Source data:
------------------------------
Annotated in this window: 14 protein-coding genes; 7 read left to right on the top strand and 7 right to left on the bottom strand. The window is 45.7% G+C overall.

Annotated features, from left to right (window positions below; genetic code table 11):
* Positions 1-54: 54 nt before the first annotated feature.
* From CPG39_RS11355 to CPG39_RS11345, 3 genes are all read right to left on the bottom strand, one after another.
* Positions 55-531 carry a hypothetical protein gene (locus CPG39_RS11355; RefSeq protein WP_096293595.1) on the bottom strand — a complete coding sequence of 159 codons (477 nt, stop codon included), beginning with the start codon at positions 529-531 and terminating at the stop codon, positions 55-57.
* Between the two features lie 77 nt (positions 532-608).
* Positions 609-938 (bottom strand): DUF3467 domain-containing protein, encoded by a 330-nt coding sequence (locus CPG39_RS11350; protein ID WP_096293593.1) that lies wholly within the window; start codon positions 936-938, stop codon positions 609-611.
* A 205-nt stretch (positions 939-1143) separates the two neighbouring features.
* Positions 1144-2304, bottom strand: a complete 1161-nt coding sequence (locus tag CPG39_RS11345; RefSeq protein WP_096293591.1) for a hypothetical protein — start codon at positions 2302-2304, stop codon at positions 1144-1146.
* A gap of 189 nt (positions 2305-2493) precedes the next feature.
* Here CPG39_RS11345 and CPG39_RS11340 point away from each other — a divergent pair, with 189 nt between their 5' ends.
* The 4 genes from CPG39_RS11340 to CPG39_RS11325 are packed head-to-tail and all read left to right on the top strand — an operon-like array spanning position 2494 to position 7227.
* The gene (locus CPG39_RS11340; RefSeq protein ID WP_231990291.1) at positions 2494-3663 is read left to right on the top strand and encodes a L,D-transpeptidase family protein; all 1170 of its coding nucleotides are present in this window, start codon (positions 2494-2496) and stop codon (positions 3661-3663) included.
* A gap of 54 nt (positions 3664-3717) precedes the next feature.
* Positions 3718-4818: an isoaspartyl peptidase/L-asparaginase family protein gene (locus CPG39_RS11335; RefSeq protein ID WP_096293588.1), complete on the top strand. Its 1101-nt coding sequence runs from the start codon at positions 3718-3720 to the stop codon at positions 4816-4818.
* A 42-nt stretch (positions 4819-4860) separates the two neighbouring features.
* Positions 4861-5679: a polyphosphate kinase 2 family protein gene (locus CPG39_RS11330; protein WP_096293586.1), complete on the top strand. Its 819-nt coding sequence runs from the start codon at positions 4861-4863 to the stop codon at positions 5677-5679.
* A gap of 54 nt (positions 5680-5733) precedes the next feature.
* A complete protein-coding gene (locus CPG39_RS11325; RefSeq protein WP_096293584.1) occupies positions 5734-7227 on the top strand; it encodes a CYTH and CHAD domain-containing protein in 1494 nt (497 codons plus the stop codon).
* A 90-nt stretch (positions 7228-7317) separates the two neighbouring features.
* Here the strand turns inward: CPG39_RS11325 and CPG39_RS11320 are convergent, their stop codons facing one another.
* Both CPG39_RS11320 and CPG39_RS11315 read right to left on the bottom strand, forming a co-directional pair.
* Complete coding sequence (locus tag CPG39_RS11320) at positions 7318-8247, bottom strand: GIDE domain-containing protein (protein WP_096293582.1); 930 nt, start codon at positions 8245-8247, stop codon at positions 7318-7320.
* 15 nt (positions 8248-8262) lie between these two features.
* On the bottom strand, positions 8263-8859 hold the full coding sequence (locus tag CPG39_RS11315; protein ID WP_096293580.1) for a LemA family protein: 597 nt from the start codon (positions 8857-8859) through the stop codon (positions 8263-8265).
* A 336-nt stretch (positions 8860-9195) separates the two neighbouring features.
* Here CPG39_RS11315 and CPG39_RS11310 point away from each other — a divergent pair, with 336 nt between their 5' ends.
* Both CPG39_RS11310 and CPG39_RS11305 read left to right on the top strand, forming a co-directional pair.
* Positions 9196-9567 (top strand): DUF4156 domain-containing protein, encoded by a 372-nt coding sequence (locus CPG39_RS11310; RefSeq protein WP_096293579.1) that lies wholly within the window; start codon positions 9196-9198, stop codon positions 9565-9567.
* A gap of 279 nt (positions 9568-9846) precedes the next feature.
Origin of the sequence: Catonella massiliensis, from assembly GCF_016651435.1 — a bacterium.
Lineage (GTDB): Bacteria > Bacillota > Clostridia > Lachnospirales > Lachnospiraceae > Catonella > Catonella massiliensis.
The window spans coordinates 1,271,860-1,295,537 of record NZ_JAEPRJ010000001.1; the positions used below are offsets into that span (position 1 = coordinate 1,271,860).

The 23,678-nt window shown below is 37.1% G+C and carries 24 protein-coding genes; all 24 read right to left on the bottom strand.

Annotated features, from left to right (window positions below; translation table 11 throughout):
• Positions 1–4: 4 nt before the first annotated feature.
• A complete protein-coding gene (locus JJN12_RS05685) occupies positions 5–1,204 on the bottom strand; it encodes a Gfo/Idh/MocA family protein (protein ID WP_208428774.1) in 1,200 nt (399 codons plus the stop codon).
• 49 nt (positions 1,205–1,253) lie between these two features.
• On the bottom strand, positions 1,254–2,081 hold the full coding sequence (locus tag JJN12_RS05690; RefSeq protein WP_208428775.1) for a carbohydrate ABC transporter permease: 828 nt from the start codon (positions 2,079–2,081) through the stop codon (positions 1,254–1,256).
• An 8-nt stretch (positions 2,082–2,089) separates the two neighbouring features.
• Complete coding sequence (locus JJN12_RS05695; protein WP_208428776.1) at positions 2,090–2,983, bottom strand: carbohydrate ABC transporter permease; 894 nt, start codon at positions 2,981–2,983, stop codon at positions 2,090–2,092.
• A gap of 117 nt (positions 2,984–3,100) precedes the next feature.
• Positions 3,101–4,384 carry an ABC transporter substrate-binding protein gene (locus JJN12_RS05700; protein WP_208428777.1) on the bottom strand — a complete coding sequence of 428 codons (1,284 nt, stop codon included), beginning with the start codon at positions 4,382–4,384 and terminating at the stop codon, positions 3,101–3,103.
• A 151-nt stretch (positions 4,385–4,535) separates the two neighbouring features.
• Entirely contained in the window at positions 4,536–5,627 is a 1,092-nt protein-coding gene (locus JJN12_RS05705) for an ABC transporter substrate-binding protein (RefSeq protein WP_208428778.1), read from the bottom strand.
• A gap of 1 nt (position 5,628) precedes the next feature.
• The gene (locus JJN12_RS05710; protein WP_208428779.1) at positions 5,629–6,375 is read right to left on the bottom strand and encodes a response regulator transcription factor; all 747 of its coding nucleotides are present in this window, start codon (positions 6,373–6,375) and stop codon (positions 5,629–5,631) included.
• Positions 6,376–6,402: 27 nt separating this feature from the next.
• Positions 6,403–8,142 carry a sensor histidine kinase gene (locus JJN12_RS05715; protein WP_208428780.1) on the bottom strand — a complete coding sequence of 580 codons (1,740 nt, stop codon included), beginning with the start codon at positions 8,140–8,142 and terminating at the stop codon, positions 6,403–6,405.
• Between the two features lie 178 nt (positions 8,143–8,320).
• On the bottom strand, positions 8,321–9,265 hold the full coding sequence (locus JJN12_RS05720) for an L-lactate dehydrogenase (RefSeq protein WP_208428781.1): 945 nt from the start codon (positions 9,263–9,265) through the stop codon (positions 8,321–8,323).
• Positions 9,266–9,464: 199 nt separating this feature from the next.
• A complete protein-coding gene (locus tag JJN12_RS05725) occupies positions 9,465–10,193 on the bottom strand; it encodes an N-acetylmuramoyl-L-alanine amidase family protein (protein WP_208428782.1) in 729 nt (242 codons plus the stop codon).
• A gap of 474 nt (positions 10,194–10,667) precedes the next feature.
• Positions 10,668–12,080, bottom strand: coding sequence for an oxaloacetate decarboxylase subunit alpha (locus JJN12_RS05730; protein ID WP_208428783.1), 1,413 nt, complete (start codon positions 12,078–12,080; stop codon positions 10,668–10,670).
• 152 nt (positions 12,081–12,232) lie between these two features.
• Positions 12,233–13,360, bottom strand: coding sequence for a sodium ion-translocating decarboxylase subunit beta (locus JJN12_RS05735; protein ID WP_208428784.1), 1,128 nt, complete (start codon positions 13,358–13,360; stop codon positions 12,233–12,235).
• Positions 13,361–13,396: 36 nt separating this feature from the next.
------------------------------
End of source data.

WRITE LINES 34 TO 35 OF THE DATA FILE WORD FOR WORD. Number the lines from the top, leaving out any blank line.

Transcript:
The 23,678-nt window shown below is 37.1% G+C and carries 24 protein-coding genes; all 24 read right to left on the bottom strand.

Annotated features, from left to right (window positions below; translation table 11 throughout):